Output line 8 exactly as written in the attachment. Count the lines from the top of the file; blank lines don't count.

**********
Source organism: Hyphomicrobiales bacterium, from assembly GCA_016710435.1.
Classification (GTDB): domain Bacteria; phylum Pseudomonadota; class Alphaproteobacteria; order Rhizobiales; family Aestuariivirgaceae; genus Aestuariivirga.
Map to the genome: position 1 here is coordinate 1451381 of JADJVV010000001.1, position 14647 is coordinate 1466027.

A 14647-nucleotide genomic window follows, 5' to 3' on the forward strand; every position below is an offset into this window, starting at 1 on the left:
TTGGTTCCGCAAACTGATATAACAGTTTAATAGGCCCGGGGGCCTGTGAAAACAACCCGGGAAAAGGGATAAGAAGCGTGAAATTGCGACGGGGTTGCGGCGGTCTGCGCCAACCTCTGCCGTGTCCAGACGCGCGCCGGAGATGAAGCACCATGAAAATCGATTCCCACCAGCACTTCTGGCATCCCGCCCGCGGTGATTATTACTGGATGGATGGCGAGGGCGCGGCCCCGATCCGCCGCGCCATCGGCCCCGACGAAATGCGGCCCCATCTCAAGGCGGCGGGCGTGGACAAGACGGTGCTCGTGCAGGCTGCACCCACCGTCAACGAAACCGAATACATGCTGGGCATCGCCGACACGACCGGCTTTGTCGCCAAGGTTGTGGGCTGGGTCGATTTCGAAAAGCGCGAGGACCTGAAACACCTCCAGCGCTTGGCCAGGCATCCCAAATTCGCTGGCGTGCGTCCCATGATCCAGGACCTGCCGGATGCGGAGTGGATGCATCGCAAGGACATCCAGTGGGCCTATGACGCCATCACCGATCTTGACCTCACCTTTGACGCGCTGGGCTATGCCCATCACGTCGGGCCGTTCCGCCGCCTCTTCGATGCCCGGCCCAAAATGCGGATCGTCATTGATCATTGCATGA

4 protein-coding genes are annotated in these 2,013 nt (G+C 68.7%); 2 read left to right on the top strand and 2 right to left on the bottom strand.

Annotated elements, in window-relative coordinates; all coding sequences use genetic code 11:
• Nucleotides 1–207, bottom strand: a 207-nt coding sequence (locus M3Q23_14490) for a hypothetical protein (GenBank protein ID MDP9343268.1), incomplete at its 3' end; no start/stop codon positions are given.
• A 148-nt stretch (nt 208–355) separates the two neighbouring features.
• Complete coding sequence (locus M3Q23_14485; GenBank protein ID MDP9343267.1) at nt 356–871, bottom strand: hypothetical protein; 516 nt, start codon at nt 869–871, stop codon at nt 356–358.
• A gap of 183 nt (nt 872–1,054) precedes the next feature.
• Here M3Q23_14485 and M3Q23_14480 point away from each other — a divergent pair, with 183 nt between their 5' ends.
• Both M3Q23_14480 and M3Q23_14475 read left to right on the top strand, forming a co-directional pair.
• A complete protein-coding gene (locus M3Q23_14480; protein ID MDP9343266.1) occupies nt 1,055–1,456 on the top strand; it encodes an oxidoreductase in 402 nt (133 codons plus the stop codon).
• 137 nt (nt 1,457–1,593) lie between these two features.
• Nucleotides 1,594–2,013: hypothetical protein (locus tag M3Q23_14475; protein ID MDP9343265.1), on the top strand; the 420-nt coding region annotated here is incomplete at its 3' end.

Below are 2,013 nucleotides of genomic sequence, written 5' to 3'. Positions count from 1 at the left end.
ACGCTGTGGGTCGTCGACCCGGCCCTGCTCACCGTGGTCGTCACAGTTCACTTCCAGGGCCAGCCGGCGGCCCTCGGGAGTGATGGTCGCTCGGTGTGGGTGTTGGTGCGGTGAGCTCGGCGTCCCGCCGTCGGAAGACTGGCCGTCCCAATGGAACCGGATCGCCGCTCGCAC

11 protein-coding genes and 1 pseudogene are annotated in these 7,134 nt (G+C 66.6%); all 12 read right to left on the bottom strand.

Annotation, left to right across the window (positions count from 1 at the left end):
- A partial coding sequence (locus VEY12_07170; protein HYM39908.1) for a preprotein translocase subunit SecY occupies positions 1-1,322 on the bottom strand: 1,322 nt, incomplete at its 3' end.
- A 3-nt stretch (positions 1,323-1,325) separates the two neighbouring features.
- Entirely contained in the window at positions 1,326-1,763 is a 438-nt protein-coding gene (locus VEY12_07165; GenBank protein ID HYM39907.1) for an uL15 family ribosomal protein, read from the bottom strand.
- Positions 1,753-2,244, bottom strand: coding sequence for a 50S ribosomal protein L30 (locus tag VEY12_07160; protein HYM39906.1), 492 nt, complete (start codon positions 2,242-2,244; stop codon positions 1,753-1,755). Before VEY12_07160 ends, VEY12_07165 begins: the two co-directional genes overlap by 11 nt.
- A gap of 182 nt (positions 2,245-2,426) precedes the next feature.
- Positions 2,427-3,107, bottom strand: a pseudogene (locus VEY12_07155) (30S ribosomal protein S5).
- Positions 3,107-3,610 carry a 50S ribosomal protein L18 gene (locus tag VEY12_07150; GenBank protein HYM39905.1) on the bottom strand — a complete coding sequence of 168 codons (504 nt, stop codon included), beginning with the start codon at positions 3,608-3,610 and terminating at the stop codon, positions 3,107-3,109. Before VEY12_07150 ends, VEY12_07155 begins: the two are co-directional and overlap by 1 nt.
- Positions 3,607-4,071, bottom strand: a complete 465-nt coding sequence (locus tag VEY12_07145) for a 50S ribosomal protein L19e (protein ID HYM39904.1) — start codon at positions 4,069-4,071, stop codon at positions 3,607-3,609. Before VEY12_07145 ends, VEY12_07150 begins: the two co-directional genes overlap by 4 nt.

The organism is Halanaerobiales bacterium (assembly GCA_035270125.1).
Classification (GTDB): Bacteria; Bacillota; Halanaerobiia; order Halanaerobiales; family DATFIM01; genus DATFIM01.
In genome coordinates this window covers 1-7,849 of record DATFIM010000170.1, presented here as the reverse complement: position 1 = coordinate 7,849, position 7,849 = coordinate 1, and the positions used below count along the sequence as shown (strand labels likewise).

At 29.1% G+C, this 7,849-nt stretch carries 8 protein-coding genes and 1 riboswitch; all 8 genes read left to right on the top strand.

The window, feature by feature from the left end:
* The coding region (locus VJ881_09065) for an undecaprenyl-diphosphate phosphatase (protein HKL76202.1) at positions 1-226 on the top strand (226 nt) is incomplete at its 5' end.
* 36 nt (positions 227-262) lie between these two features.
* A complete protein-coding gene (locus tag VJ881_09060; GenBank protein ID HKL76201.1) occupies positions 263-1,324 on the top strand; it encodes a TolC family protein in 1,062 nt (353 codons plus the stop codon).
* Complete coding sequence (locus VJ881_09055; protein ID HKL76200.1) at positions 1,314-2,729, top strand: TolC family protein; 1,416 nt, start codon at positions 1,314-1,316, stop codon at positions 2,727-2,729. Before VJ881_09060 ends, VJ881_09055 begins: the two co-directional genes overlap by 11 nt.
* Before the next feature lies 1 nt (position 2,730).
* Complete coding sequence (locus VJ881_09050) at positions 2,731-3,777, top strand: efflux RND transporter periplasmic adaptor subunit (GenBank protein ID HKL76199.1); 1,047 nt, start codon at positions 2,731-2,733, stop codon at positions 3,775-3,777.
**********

• Nucleotides 1–207, bottom strand: a 207-nt coding sequence (locus M3Q23_14490) for a hypothetical protein (GenBank protein ID MDP9343268.1), incomplete at its 3' end; no start/stop codon positions are given.